Biographical dictionary

A biographical dictionary is a type of encyclopedic dictionary limited to biographical information. Many attempt to cover the major personalities of a country (with limitations, such as living persons only, in Who's Who, or deceased people only, in the Dictionary of National Biography). Others are specialized, in that they cover important names in a subject field, such as architecture or engineering.

History in the Islamic civilization


Tarif Khalidi claimed the genre of biographical dictionaries is a "unique product of Arab Muslim culture".[1]

The earliest extant example of the biographical dictionary dates from 9th-century Iraq, and by the 16th-century it was a firmly established and well-respected form of historical writing.[2] They contain more social data for a large segment of the population than that found in any other pre-industrial society. The earliest biographical dictionaries initially focused on the lives of the prophets of Islam and their companions, with one of the earliest examples being The Book of The Major Classes by Ibn Sa'd al-Baghdadi, and then began documenting the lives of many other historical figures (from rulers to scholars) who lived in the medieval Islamic world.[3] The largest known biographical dictionary ever produced is called History of Damascus authored by a Muslim historian Ibn Asakir.[4]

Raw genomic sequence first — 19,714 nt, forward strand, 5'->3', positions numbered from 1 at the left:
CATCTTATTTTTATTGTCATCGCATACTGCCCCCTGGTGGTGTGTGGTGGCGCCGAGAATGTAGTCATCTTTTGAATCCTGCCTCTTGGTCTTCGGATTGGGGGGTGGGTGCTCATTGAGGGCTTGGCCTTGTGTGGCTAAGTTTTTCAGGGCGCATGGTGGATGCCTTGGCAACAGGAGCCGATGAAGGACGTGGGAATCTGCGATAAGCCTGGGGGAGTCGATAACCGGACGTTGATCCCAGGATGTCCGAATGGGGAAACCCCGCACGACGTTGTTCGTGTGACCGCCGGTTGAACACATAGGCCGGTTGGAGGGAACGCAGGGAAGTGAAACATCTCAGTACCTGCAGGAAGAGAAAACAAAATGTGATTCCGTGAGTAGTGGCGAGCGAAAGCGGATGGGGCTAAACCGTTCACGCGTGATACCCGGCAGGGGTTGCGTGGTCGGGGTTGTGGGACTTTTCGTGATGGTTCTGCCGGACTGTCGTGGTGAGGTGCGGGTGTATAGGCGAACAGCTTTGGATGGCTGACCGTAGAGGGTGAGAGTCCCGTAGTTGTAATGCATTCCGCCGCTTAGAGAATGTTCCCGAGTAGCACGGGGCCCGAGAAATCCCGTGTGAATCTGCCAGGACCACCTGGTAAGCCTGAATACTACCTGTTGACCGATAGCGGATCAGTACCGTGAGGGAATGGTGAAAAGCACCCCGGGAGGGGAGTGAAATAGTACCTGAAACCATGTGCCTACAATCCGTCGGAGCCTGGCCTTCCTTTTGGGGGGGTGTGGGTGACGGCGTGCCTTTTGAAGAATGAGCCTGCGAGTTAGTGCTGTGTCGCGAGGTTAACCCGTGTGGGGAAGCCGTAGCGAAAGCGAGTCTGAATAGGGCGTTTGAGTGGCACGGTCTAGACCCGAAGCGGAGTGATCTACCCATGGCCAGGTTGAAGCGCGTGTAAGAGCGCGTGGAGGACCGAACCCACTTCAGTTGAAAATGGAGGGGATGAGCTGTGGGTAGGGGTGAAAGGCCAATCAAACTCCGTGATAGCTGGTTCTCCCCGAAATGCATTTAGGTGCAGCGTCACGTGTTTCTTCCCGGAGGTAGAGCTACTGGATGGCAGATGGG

When it comes to the numbers of individuals, American scholar of Islam Richard Bulliet argues that "a brief look at Brockelmann's Geschichte der Arabischen Litteratur is sufficient to convince anyone that the number of individual biographies extant must run into the hundreds of thousands and most likely into the millions."[5]

See also





  1. ^ Khalidi, Tarif (January 1973). "Islamic Biographical Dictionaries: A Preliminary Assessment". The Muslim World. 63 (1): 53–65. doi:10.1111/j.1478-1913.1973.tb03104.x.
  2. ^ Scalenghe, Sara (2014). "Introduction". Disability in the Ottoman Arab World, 1500–1800. Loyola University Maryland. p. 16. ISBN 978-1107622791.
  3. ^ Josef W. Meri (2005), Medieval Islamic civilization: an encyclopedia, vol. 2, Routledge, p. 110, ISBN 0-415-96690-6
  4. ^ James Lindsay, Suleiman Mourad (2013). الاربعون حديثا في الحث على الجهادعن رسول الله، متصلة الاسناد. Brill. pp. 5–6. ISBN 9789004242791.
  5. ^ Richard W. Bulliet, "A Quantitative Approach to Medieval Muslim Biographical Dictionaries" in Journal of the Economic and Social History of the Orient, Vol. 13, No. 2 (Apr., 1970), p. 195